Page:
Don’t lose hope and give up on yourself if your depression is relentless. Hopelessness is not the path out of depression––it’s what keeps you anchored in the emotion.
It’s ok to feel hopeless when bipolar depression is relentless. What else are we supposed to feel? But, we can’t live in this emotion. It isn’t the path out of depression. I want all of us with bipolar depression to find a way out of the chronic nature of this illness. I’ve been working on depression management for over 20 years and I have been able to manage the symptoms and stay alive. In many ways, I have been able to enjoy life far more than I ever thought possible when I was originally diagnosed with bipolar in 1995. I still get sick and it’s still truly terrible, but having a plan makes is possible for me to have a life.
Here is what I do to handle my serious, chronic
1) I recognize my symptoms for what they are
If you’re familiar with my books or my ten years of articles, blogs and videos for Bp Magazine, you will always hear the same message: we can’t end what we don’t understand. We must intimately know our depression symptoms in order to truly manage our symptoms. I call this being a Bipolar Detective. Knowing our symptoms intimately gives us the power to change and we need to know there is still power within us when the depression is sapping our strength and making us feel weak. We are not weak. We simply have an illness that tells us we are less than we actually are. Fight it.
2) I force myself to get out in the world
You know what it’s like to get out when you feel so down. It’s like walking in mud. I hate it. But, to get better, we must leave our beds and we must leave our rooms. Then we must leave our house and see the WORLD. I don’t care what you do, but if you’re reading this and you have been isolating, it’s time to get out of the mud. Do one thing to remind yourself that being alive is what matters. Get out and look at a tree. Look at a dog or a cat. Find a car you like and touch it. Use the camera on your phone and take pictures to stimulate your creative mind. You, the essence that makes you unique is still in there. Depression is only a mask. It is not who we really are. I am depressed as I write this, but I’m out in public at a book store coffee shop. I looked at books. On my drive here, I saw orange roses next to purple lavender. I forced myself to look up and look out. It is the only way to train my brain when I am this depressed. I promise you one thing, you will NEVER feel worse for getting out in the world. You will feel worse if you stay inside and isolate. That is what depression wants us to do. Don’t listen to depression. It’s a liar.
3) I examine my triggers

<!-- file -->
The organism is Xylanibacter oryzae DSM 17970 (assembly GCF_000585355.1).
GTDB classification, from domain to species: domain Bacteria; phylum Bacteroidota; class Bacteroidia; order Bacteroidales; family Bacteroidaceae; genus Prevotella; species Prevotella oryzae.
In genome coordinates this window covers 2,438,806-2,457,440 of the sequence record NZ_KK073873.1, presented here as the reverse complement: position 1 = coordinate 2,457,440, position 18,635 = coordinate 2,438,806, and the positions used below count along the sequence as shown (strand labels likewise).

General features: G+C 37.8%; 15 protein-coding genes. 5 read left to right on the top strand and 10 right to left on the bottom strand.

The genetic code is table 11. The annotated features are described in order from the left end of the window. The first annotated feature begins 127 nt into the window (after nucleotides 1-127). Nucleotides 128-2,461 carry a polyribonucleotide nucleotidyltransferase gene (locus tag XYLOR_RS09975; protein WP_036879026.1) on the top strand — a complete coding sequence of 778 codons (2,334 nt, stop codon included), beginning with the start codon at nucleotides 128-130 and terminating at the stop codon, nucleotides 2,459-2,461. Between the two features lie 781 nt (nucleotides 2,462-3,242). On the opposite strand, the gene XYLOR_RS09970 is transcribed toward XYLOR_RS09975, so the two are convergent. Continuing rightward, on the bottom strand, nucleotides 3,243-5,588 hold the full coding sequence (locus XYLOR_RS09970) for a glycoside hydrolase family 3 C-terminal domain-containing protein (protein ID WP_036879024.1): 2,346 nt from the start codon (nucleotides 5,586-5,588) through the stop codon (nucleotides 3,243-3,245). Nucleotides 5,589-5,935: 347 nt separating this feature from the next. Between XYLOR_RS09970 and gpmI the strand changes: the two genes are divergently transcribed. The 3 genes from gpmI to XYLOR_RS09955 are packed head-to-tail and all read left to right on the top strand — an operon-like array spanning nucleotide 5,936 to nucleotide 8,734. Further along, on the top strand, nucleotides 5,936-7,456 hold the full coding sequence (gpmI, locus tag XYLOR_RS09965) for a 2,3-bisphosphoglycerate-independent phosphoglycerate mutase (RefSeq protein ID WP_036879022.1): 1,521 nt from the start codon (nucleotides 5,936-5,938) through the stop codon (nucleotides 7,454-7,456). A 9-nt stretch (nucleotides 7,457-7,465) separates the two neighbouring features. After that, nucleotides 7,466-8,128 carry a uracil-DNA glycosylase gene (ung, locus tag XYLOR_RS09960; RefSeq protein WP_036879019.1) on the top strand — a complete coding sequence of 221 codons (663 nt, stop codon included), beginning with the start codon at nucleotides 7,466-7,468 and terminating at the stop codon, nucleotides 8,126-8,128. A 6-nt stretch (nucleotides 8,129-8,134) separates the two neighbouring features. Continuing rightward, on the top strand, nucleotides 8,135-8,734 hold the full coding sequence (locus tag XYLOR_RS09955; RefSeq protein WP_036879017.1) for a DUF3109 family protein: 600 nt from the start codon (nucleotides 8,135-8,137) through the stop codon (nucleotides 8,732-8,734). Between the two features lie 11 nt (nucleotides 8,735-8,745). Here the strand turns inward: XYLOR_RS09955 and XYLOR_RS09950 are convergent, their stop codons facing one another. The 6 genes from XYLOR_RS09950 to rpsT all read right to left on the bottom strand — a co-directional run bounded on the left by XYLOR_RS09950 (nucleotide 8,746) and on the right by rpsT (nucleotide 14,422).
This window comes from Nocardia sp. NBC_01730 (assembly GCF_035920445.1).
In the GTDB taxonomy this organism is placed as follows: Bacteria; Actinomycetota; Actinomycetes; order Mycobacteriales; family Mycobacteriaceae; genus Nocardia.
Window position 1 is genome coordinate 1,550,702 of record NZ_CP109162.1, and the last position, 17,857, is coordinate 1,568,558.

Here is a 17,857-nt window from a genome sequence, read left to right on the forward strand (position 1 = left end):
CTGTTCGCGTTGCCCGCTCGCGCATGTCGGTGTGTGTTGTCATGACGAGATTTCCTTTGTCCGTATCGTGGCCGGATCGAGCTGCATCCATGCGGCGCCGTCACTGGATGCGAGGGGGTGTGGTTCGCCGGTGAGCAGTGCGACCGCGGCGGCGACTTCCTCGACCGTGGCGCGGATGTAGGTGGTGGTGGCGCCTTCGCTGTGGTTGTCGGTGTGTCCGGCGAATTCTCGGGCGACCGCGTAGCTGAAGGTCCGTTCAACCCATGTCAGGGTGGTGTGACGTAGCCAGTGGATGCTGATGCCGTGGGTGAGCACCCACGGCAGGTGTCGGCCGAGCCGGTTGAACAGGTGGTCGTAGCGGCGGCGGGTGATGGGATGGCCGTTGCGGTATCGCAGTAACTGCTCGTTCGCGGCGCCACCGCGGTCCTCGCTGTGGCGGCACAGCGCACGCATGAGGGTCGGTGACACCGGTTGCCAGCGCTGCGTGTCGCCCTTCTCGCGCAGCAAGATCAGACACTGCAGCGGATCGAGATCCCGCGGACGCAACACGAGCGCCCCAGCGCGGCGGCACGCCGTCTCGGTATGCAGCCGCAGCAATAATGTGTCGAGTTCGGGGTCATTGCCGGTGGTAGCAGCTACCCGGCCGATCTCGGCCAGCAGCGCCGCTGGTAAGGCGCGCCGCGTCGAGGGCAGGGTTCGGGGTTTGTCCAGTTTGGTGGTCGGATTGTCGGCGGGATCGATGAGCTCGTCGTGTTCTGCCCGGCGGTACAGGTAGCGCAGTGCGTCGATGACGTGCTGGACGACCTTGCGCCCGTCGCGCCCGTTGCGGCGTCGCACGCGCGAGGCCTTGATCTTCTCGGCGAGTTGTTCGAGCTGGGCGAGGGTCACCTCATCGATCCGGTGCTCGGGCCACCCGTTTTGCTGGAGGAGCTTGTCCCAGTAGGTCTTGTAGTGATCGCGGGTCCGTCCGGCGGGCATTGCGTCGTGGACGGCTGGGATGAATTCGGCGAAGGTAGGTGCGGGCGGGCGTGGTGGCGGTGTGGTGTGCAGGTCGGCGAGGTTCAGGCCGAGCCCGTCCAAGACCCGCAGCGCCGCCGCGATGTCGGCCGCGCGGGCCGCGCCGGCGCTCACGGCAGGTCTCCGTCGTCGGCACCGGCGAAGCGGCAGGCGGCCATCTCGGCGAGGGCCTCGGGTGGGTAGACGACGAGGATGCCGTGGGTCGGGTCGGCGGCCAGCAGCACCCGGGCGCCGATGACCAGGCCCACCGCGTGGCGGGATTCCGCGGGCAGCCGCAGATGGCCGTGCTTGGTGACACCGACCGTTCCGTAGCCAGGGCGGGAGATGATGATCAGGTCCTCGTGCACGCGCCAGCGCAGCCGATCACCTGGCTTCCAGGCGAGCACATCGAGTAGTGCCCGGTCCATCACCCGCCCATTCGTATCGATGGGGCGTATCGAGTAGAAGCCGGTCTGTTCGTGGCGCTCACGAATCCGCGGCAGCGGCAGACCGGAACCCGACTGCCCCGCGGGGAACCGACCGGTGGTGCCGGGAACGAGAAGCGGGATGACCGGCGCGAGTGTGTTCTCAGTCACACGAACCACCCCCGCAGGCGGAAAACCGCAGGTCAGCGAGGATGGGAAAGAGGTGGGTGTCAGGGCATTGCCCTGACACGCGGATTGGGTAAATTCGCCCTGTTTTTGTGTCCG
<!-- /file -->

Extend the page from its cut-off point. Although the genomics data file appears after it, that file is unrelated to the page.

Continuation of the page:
Once again, this is my idea of being a Bipolar Detective. My depression has been a lot better in the past few years. I found a medication that worked without making me manic and I was able to see a future without the constant tinge of my chronic depression. Over the past few months, the depression has returned. I have examined my triggers and think that one of the treatments I’m receiving for a head injury I received from a biking accident is causing the surge in depression. How do I know this? It has happened before. When I had the treatment a few years ago, I also had a bout of depression. The treatment was helpful for my memory, so I decided to try it again. Yes, it has helped my memory, but the depression is back. The only way for me to know if this is the trigger of my latest episodes is to stop the treatment and see if I get better. I am doing this as of my appointment tomorrow. Saying no to a helpful treatment that is beneficial for my head injury just to ease my depression is very frustrating, but it’s something I need to do if the depression is serious. My book Take Charge of Bipolar Disorder explains my trigger management plan.
I wrote Get it Done When You’re Depressed to help myself and others with chronic depression get on with life. These strategies are here for you whether you have bipolar depression or care about someone who does. I use the ideas in this book almost every day. Don’t give up on yourself if the depression is serious. We are in this together. I know the pain you are feeling. I can tell you that getting out of bed this morning and getting out of the house and finally sitting down to write was not easy, but I absolutely feel better for getting out in the world.
Julie A. Fast is the author of Loving Someone with Bipolar Disorder, Take Charge of Bipolar Disorder, Get It Done When You’re Depressed, and The Health Cards Treatment System for Bipolar Disorder. She is a columnist and blogger for bp Magazine, and she won the Mental Health America journalism award for the best mental health column in the US. Julie was also the recipient of the Eli Lilly Reintegration Achievement Award for her work in bipolar disorder advocacy. Julie is a bipolar disorder expert for ShareCare, a site created by Dr. Oz and Oprah. Julie is CEU certified and regularly trains health care professionals, including psychiatric residents, social workers, therapists, and general practitioners, on bipolar disorder management skills. She was the original consultant for Claire Danes for the show Homeland and is on the mental health expert registry for People magazine. She works as a coach for parents and partners of people with bipolar disorder. Julie is currently writing a book for children called "Hortensia and the Magical Brain: Poems for Kids with Bipolar, Anxiety, Psychosis, and Depression." You can find more about her work at JulieFast.com and BipolarHappens.com.
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